RD89 - Death Penalty for Juvenile Offenders

  • Published: 2006
  • Author: Virginia State Crime Commission
  • Enabling Authority: Letters from Senator Ticer and Delegate Callahan

Executive Summary:
The Code of Virginia, § 30-156, authorizes the Virginia State Crime Commission ("Crime Commission") to study, report and make recommendations "on all areas of public safety and protection." Additionally, the Crime Commission is to study "compensation of persons in law enforcement and related fields" and to study "apprehension, trial and punishment of criminal offenders." (*1) Section 30-158(3) empowers the Crime Commission to "conduct studies and gather information and data in order to accomplish its purposes as set forth in § 30-156. . .and formulate its recommendations to the Governor and the General Assembly."

Using the statutory authority granted to the Crime Commission, staff examined the constitutionality of executing a defendant who committed his crime when he was a juvenile.

During the 2005 Session of the General Assembly, Senator Patricia Ticer introduced Senate Bill 1078 (SB 1078) (*2) and Delegate Vincent Callahan introduced House Bill 1975 (HBI975), (*3) both of which would have eliminated the death penalty for defendants who committed their crimes as juveniles. (*4) Senate Bill 1078 was referred to the Senate Courts of Justice Committee, and House Bill 1975 was referred to the House Courts of Justice Committee; both Committees sent a letter to the Crime Commission asking for an analysis of the proposed legislation.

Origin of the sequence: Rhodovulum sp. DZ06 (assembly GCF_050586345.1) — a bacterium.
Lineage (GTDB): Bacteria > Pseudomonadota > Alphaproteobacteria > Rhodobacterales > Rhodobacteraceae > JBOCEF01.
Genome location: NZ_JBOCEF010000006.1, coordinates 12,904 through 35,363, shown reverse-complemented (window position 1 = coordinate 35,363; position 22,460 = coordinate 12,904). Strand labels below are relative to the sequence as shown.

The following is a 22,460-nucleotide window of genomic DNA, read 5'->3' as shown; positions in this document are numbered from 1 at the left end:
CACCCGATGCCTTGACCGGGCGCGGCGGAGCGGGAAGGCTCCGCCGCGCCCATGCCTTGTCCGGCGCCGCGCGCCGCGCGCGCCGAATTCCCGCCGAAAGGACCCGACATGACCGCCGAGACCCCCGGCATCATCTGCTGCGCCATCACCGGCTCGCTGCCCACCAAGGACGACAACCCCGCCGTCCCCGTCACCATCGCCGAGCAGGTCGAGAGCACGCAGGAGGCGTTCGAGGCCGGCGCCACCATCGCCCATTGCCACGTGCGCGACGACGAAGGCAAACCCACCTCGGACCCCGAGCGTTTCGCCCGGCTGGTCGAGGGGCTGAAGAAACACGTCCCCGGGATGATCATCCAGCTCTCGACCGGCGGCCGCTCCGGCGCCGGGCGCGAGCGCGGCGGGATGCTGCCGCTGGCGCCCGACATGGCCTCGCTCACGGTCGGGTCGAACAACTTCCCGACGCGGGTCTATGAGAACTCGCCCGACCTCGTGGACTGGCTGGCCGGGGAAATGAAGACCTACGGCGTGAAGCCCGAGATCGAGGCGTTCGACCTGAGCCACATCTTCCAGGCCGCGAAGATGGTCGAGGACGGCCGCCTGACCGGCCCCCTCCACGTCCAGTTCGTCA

On March 1, 2005, the United States Supreme Court issued its opinion in Roper v. Simmons, 543 U.S. __, 125 S. Ct. 1183 (2005). The Court held that it is a violation of the Eighth Amendment's prohibition of cruel and unusual punishments to impose the death penalty on a person who committed his crime when he was less than 18 years of age.


Because the United States Supreme Court has reversed its earlier opinions on this subject, and has declared the imposition of the death penalty on a person who committed his crime while a juvenile to be unconstitutional, it is the recommendation of the Crime Commission that Virginia law on capital murder be changed to comport with constitutional requirements.
(*1) VA. CODE ANN. § 30-156 (Michie 2004).
(*2) Senate Bill 1078, 2005 General Assembly, Reg. Sess., (Va. 2005). See attachment A.
(*3) House Bill 1975, 2005 General Assembly, Reg. Sess., (Va. 2005). See attachment B.
(*4) The two bills were identical in wording.